In 1774 American independence was hardly inevitable—indeed, most Americans found it neither desirable nor likely. When delegates from the thirteen colonies gathered in September 1774, they were, in the words of John Adams, “a gathering of strangers.” With their differing interests and cultural perspectives, perhaps the only thing that bound them together was their common identity as subjects of the British Crown. But as they confronted the array of political, diplomatic, and military challenges facing them during the twenty-two months before the signing of the Declaration of Independence, they gradually shed both their provincial and their British identities and became leaders of an American cause. With narrative verve and deep historical understanding, Richard R. Beeman tells the remarkable story of how the delegates to the Continental Congress, through courage and compromise, came to dedicate their lives, their fortunes, and their sacred honor to the forging of American independence.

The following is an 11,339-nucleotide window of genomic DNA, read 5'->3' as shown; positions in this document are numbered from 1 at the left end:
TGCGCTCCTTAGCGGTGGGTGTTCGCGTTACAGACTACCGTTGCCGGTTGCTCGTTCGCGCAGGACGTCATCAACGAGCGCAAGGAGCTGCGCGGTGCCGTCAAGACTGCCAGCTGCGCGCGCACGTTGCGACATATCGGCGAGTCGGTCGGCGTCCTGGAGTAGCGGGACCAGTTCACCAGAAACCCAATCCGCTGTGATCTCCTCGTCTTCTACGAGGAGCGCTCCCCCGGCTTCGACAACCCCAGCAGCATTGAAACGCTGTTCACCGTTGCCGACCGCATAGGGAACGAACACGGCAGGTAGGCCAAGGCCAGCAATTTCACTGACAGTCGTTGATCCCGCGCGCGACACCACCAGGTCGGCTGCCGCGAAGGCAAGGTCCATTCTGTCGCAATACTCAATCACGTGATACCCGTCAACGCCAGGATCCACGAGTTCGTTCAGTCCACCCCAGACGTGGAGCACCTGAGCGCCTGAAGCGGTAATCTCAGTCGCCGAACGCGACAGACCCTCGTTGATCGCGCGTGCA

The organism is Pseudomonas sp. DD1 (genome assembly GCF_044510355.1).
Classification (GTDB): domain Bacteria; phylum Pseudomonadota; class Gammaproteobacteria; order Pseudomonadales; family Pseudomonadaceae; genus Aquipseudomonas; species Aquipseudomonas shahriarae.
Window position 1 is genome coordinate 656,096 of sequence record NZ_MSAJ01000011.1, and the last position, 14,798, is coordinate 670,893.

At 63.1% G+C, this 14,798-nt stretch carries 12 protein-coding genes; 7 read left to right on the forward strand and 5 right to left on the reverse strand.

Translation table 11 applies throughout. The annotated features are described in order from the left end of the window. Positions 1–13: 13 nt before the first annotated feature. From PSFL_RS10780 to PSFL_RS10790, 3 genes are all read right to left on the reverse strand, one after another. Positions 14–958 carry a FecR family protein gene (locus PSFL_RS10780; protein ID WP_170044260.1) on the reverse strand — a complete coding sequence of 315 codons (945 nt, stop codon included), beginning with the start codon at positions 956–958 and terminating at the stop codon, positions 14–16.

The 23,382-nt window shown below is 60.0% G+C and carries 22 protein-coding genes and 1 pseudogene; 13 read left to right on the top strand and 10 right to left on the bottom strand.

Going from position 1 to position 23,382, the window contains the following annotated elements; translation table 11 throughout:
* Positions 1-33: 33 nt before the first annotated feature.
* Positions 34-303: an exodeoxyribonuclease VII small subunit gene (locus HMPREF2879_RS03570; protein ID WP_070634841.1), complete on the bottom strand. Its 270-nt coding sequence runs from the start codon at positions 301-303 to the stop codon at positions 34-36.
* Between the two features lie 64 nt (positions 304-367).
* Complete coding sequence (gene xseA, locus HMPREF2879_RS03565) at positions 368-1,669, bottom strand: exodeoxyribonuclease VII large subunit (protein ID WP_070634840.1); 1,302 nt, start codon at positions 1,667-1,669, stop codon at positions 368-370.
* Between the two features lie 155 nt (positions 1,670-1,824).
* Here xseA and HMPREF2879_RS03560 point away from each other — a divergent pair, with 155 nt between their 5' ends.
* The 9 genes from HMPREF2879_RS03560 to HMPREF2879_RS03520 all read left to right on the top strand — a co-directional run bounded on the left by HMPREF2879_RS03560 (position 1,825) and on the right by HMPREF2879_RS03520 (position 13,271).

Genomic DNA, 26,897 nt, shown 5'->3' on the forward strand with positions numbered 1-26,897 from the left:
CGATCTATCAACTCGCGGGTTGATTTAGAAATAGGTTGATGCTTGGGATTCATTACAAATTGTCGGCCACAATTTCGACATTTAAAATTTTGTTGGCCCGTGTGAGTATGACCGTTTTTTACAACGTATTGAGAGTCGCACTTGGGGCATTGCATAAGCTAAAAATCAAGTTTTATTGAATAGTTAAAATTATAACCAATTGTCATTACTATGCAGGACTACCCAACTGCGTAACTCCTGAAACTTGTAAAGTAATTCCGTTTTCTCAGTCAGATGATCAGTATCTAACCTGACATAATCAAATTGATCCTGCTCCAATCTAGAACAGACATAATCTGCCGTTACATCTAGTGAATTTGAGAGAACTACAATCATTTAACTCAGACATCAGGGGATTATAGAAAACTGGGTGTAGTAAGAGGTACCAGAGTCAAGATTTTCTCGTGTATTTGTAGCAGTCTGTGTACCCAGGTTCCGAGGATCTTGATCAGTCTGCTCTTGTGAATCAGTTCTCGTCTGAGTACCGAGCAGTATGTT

In this comprehensive account, Beeman examines the American colonists transition from loyal subjects of the British Crown in 1774 to the radical rebels of 1776. The University of Pennsylvania history professor argues that the journey along the revolutionary path was a slow one, and freedom was never the guaranteed endpoint. His take on the matter is full of fascinating details, like the Sons of Liberty footing the bill for a pack of tailors to dress up the notoriously scruffy Samuel Adams for the First Continental Congress, as well as Patrick Henry s metamorphosis from failed merchant to lawyer to the Virginian son of thunder. Beeman also profiles lesser known figures like Charles Thomson, secretary of the Continental Congress, who burned all of his secret notes on the revolution in order to preserve the myth of the supposed wisdom and valor of America s foremost liberators. But fascinating particulars aside, the narrative contains little new analysis Beeman s Founding Fathers are the familiar ones. It s clear that the National Book Award finalist (for Patrick Henry) knows his stuff, but unnecessarily stodgy prose ( there was no shortage of places in which they could find opportunities for the convivial consumption of alcohol ) will likely deter casual readers. Illus.